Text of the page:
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NERVA radiation emissions

  1. Jun 22, 2008 #1
    After they tested the NERVA prototypes back in the 60's, how much radiation actually did come out of the tailpipe?
  2. jcsd
  3. Jun 22, 2008 #2


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    Staff: Mentor

    It may be tough to come up with the numbers, but several rocket motors lost fuel, especially early on.

    Kiwi-TNT was deliberately blown apart by a large reactivity transient, and Phoebus-1A had unplanned accident.

    One of the earliest tests through out fuel rods and pieces of assembly. One of my colleagues has a video of that test. They used a sapphire mirror to look into the nozzle to see the core - and it was oscillating like a field of tall grass on a windy day.

    Here's some links on the tests:



  4. Jun 22, 2008 #3
    I guess what I was asking is assuming a successful firing, is a nerva rocket safe to use in an atmosphere?

    Thanks for the links, they were interesting.
  5. Jun 22, 2008 #4


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    Technically, if the core and fuel remained intact, then yes NERVA would be safe for a small payload if NERVA was a single stage, but it would probably be launched at a remote location.

    As I recall, NERVA was planned as a second stage on something like a SATURN V booster.

    The NERVA/ROVER programs were an outgrowth of the nuclear rocket propulsion for ICBMs. The original thermonuclear weapons systems were heavy, and the chemical rockets of the time could not deliver them 6-10K miles, so a nuclear rocket was considered the solution. During the development period in the 50's and into the 60's, the weapons designers successfully reduced the size of the thermonuclear warheads such that improved chemical rockets (e.g. Atlas) could deliver them the desired distance.
  6. Jun 23, 2008 #5
    Thanks. Have they made any progress with miniaturization of the reactor (as well as correcting any issues the original had)? I'm wondering because if they did maybe we could make a single stage reusable spacecraft out of it, since I heard it could have a much greater thrust than traditional rockets.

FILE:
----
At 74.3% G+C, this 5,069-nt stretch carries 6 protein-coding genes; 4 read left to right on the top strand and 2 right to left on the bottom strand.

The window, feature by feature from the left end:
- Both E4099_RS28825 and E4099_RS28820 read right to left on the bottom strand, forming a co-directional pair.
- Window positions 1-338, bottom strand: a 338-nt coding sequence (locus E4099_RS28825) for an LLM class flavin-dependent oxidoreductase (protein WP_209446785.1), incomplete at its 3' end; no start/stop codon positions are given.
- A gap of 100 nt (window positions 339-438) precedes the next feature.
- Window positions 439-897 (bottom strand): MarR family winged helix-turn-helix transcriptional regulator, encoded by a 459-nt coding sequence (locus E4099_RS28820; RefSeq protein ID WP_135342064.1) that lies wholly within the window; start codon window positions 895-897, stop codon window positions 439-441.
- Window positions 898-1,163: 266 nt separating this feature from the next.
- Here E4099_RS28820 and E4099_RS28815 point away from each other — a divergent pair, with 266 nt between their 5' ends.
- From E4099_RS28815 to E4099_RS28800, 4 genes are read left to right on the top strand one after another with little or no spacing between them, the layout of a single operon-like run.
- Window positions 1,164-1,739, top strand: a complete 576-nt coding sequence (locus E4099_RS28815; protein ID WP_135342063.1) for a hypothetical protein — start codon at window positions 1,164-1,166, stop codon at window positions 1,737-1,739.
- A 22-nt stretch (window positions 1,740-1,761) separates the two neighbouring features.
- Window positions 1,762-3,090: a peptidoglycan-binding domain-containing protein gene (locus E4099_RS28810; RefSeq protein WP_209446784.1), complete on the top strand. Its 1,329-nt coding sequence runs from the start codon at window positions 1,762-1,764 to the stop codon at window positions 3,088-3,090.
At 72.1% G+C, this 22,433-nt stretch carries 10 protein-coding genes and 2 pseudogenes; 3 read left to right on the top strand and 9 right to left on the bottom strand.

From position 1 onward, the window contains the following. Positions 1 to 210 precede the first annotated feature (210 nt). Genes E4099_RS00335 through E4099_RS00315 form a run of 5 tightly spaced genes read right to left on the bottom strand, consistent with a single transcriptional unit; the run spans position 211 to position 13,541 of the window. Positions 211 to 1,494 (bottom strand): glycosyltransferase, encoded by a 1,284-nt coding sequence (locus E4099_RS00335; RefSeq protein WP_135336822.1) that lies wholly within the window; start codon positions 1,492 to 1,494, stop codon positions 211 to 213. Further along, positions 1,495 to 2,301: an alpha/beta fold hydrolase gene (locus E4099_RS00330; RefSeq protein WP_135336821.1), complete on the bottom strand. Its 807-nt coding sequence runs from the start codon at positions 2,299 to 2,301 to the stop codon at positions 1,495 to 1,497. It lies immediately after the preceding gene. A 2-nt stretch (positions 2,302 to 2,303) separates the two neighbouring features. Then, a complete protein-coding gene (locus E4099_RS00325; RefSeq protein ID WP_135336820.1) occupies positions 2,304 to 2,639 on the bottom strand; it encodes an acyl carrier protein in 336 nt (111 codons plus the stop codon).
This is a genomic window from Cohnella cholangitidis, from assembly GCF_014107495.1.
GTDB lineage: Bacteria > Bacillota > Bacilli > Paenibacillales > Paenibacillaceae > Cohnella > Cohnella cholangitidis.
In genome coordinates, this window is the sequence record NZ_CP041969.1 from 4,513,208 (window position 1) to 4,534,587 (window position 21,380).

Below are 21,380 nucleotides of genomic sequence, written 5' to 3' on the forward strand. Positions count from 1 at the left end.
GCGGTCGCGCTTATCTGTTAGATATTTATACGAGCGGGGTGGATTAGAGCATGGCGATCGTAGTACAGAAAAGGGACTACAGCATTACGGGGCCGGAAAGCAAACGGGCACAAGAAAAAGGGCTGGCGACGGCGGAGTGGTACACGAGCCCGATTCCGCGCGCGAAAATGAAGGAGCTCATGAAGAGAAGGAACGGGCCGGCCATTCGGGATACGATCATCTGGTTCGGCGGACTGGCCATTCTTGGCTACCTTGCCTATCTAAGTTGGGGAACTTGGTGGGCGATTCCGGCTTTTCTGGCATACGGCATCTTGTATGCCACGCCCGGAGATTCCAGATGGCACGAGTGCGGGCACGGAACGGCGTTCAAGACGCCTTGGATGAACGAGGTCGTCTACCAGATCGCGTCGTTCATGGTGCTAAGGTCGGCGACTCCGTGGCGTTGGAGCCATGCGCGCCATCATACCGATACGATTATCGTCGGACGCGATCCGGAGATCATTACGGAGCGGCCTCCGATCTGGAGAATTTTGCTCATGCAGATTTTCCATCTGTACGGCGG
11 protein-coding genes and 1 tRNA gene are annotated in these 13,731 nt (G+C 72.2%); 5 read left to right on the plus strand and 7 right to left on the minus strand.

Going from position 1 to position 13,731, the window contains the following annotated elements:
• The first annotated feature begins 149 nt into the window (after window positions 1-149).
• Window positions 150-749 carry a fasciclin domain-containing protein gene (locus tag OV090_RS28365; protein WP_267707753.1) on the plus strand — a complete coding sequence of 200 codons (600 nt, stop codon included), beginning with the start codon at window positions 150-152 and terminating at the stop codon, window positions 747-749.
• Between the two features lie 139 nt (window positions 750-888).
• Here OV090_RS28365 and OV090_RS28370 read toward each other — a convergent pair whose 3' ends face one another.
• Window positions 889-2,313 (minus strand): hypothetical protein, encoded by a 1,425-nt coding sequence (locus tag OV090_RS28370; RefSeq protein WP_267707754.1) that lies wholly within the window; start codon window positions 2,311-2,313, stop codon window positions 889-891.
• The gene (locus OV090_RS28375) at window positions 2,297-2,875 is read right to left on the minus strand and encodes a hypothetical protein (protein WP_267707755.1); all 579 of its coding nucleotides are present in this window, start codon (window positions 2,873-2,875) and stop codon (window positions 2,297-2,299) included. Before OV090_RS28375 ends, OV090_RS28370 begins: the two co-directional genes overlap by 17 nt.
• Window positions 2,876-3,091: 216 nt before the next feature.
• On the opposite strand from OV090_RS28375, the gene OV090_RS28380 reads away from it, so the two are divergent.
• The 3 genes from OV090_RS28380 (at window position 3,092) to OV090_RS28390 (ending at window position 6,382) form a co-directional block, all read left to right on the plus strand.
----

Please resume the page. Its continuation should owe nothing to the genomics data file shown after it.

7. Jun 23, 2008 #6


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    The work on Nuclear Thermal Rockets (NTRs) pretty much ground to a halt in 1973. Much since then has been very limited with a lot of paper.

    The Russians have had an ongoing project and folks from NASA and DOE have visited Russia as part of a collaborative effort. I'll see if I can dig up some information on what's been done.

    A group (under profs Jim Tulenko and Samim Anghaie) down at The Innovative Nuclear Space Power and Propulsion Institute (INSPI) at the University of Florida, Dept. of Nuc. Eng. was doing some work on carbide fuels.
  8. Jul 1, 2008 #7
    Besides exhaust, when operated in an atmosphere, there's the problem of backscattered radiation (both gammas and neutrons) from the reactor reaching the payload/crew compartment. It's not just line of sight - radiation that escapes the reactor will scatter in any surrounding structure and medium and a portion will effectively go around and come in through the sides, and even the front, of the payload compartment. This isn't a problem in a vacuum though you'd still get scattering from the rocket structure.

    To illustrate, here's an interesting paper on shielding requirements for nuclear submarines. It will help you see why the idea of the nuclear airplane didn't fly.


    Best, Ed
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